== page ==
He glowered throughout the length of the inspection. He shook his head continually. At the last instant before heading back to Boston in his private Pullman -- whose builder, up in Pullman, Illinois, had recently created an ingenious live-in factory town that supplied all his employees' needs -- Clare acquiesced. Sighing, he accepted the massive tax concessions proffered him in perpetuity, and closed the deal.
And that's how Clare Soap and Chemical came to stay.
Years later, just in time to stave off the worst of the Great Depression, the globe's largest producer of earth-moving equipment dropped its world headquarters down in Peoria. Caterpillar played for more than fifty straight profitable years and ran up its annual sales to over $13 billion by the game's twilight, at century's end.
But Lacewood never complained. Without Clare, the town would have dozed forever. It would have stayed a backwoods wasteland until the age of retrotourism. With Clare, Lacewood grew famous, part of an empire of three dozen production facilities in ten countries, "making answers, meeting needs."
Lacewood joined the ride gladly, with both feet. It got the goose it bargained for, and more. For over a century, Clare laid countless clutches of eggs whose gold only the niggling would stoop to assay.
PLEASE BUCKLE UP
May, just before Memorial Day, just this side of millennium's end. Up on North Riverside, on the good side of the river, a Lacewood woman works her garden. A woman who has never thought twice about Clare.
Sure she knows it: the name is second nature. Traders on the Frankfurt Bürse mouth "Clare" at the mention of Lacewood, the way they point and go "bang" whenever they meet someone from Chicago. Teens in Bangkok covet anything bearing the company's logo. Whole shipping-container sunrooms in São Paulo are emblazoned with it. The firm built her entire town, and then some. She knows where her lunch comes from. Which side of her bread bears the non-dairy spread.
She drives past Clare's Agricultural Division headquarters at least three times a week. The town cannot hold a corn boil without its corporate sponsor. The company cuts every other check, writes the headlines, sings the school fight song. It plays the organ at every wedding and packs the rice that rains down on the departing honeymooners. It staffs the hospital and funds the ultrasound sweep of uterine seas where Lacewood's next of kin lie gray and ghostly, asleep in the deep.
She knows what it makes as well as anyone. Soap, fertilizers, cosmetics, comestibles: name your life-changing category of substances. But still, she knows Clare no better than she knows Grace or Dow. She does not work for the corporation or for anyone the corporation directly owns. Neither does any blood relation or any loved one.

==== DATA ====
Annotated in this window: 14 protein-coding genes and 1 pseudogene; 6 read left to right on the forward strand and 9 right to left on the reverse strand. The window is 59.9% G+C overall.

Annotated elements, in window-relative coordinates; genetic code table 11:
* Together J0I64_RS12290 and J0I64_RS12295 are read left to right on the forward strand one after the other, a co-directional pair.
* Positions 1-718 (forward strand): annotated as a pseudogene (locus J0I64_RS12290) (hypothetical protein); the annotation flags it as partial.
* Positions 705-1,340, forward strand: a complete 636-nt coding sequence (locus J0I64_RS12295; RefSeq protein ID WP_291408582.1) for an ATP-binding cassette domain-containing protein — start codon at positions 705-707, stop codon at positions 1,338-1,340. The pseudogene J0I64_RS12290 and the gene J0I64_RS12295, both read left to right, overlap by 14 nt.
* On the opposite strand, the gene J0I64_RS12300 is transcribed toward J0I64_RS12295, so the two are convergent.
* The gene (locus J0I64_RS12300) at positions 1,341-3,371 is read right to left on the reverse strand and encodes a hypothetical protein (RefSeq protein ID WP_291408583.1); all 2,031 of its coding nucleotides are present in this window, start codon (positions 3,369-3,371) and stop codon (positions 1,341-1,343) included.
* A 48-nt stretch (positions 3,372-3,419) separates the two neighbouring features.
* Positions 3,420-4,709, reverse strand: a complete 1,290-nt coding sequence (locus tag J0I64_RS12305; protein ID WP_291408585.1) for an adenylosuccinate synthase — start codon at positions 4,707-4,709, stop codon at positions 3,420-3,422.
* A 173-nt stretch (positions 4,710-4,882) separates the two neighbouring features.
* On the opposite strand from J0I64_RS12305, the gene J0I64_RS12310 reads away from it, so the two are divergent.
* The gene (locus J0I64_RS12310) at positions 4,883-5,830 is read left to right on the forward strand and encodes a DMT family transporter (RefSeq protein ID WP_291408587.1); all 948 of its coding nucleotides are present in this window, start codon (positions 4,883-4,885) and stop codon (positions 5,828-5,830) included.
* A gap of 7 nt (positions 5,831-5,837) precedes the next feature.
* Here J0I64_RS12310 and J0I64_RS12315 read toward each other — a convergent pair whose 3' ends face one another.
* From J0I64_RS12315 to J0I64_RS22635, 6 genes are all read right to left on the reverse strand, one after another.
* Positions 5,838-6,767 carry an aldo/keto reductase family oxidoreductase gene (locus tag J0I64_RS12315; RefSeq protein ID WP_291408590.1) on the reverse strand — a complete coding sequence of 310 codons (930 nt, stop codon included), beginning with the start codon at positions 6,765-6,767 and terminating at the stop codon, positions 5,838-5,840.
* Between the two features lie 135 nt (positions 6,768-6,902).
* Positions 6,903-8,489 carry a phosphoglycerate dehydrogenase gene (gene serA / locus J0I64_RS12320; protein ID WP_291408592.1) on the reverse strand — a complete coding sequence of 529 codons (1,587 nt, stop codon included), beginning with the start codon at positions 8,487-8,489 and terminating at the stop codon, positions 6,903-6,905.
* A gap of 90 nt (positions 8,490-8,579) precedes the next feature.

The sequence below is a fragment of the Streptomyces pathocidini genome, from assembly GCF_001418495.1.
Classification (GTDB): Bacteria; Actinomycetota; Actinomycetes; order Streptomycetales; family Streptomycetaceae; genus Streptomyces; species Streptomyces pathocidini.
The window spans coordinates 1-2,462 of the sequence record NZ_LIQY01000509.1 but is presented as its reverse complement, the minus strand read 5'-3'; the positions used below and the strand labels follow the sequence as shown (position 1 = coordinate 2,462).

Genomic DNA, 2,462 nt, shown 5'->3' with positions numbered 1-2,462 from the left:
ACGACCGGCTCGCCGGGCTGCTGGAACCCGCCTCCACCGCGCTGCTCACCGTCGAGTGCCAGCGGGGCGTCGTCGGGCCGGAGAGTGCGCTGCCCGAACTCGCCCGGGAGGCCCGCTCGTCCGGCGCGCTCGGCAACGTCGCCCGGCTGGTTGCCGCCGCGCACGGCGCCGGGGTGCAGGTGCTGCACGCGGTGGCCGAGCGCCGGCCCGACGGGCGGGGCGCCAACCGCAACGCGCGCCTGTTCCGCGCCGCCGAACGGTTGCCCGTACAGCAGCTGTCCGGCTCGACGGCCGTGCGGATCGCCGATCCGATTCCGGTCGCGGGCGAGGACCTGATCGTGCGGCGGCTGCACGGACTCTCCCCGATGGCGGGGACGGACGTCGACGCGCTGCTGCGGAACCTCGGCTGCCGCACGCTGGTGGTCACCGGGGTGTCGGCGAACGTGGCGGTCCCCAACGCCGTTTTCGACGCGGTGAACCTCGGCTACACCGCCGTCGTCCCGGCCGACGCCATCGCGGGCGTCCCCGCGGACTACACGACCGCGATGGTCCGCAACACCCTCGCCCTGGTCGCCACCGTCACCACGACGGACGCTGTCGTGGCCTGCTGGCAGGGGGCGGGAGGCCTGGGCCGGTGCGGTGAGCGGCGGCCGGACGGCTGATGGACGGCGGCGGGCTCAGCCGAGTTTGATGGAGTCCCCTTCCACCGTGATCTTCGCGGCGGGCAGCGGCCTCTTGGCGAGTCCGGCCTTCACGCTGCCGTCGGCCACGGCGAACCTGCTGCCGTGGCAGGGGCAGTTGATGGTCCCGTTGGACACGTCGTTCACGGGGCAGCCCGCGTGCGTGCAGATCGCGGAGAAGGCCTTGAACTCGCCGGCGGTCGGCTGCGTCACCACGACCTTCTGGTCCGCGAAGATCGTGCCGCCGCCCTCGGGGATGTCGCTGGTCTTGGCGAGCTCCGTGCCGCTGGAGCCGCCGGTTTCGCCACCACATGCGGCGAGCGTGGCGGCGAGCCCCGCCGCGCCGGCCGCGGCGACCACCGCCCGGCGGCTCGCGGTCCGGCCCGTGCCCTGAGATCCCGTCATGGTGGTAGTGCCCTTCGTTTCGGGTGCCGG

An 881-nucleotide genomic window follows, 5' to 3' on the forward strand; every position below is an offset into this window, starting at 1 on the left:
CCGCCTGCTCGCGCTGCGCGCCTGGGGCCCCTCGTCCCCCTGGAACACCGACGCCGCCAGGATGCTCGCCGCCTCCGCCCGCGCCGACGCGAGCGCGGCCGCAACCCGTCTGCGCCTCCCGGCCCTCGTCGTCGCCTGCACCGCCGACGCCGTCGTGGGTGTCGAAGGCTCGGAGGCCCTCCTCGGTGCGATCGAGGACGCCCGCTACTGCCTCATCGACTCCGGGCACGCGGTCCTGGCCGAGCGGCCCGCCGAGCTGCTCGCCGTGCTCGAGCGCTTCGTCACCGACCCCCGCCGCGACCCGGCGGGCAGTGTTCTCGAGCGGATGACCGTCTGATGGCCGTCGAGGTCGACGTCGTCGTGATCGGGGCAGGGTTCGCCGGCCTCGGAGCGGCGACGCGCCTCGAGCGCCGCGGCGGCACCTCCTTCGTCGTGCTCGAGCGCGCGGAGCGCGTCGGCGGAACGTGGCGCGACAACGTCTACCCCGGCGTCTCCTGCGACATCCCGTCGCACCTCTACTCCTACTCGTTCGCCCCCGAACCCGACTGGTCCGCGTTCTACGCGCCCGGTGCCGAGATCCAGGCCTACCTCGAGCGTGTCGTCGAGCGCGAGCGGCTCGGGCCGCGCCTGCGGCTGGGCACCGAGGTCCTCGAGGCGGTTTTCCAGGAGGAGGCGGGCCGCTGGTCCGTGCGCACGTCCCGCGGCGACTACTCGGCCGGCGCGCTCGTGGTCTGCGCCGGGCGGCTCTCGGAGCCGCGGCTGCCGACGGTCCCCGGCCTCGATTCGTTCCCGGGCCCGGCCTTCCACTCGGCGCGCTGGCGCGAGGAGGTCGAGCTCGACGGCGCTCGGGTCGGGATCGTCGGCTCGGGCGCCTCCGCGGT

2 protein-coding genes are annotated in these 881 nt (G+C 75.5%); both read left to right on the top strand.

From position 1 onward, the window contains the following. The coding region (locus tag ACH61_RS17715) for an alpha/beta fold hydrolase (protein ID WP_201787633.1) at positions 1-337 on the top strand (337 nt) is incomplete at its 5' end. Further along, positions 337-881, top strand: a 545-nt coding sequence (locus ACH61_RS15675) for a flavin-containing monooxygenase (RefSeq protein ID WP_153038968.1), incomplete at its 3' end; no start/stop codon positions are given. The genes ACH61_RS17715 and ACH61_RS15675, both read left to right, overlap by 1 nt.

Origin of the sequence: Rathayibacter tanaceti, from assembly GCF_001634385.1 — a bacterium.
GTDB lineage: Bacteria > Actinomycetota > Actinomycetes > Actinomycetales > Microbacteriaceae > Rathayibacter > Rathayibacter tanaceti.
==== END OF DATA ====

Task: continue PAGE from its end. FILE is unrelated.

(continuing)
The woman kneels in her garden, kneading her fifty square feet of earth. She coaxes up leaves, gets them to catch a teacupful of the two calories per cubic centimeter that the sun, in its improvident abundance, spills forever on the earth for no good reason except that it knew we were coming.
Some nasty bug has already begun to nibble her summer squash in the bud. Another goes after her beans. She responds with an arsenal of retaliations. Beer to ward off slugs. Lemon-scented dish soap in solution, spritzed liberally to counter beetle insurgencies. Home remedies. Stronger measures when strength is needed.
She transplants flowers outdoors from their starter beds. The work is play; the labor, love. This is the afternoon she slaves all week for. The therapeutic complement to the way she makes a living: moving families from starter homes into larger spreads.
Spring releases her. The early oriental poppies unwed like her children's birthday crepe. The alpine columbine spread their two-toned trumpets, an ecstatic angel choir. Every growing thing looks like something else to her. Her mind hums as she weeds, hungry to match each plant with its right resemblance.
Tight, hard globes of Christmas ornament relax into peonies. Daisies already droop their tutus like sad, also-ran, Degas dancers. Bleeding hearts hang in group contrition. She urges them on, each to its colored destiny. No human act can match gardening. She would do it all day long, if she could.
The ballet school sponsors. The ones who pay for the TV that nobody ever watches. The annual scholarships for the erector-set kids at the high school. The trade-practice lawsuits she hasn't the patience to follow, and the public service announcements she never entirely understands. The drop-dead-cute actress who has the affair with the guy next door in that series of funny commercials that everyone at the office knows by heart. The old company head who served in the cabinet during World War II. She hums the corporate theme gong to herself sometimes, without realizing.
Two pots in her medicine cabinet bear the logo, one to apply and one to remove. Those jugs under the sink -- Avoid Contact with Eyes -- that never quite work as advertised. Shampoo, antacid, low-fat chips. The weather stripping, the grout between the quarry tiles, the nonstick in the nonstick pan, the light coat of deterrent she spreads on her garden. These and other incarnations play about her house, all but invisible.
This woman, forty-two years old, looks up into the gathering May sky and wrinkles her nose. Yesterday's Post-Chronicle predicted azure. But no point in second-guessing yesterday, with today coming on like there's no tomorrow.
Her seedlings are further along than Memorial Day could have hoped. A dollar twenty-nine, two spritzes of lemon dish soap, and a little loving effort can still keep one in squash all summer.
The woman's name is Laura Rowen Bodey. She is the newest member of Next Millennium Realty's Million Dollar Movers Club. Her daughter has just turned seventeen, her son is twelve and a half. Her ex-husband does development for Sawgak College. She sees a married man, quietly and infrequently. Her life has no problem that five more years couldn't solve.
A woman who has heard, yet has not heard. And on this day, no one but the six people who love her gives her a moment's thought.
Business ran in the Clares' blood long before the first one of them made a single thing.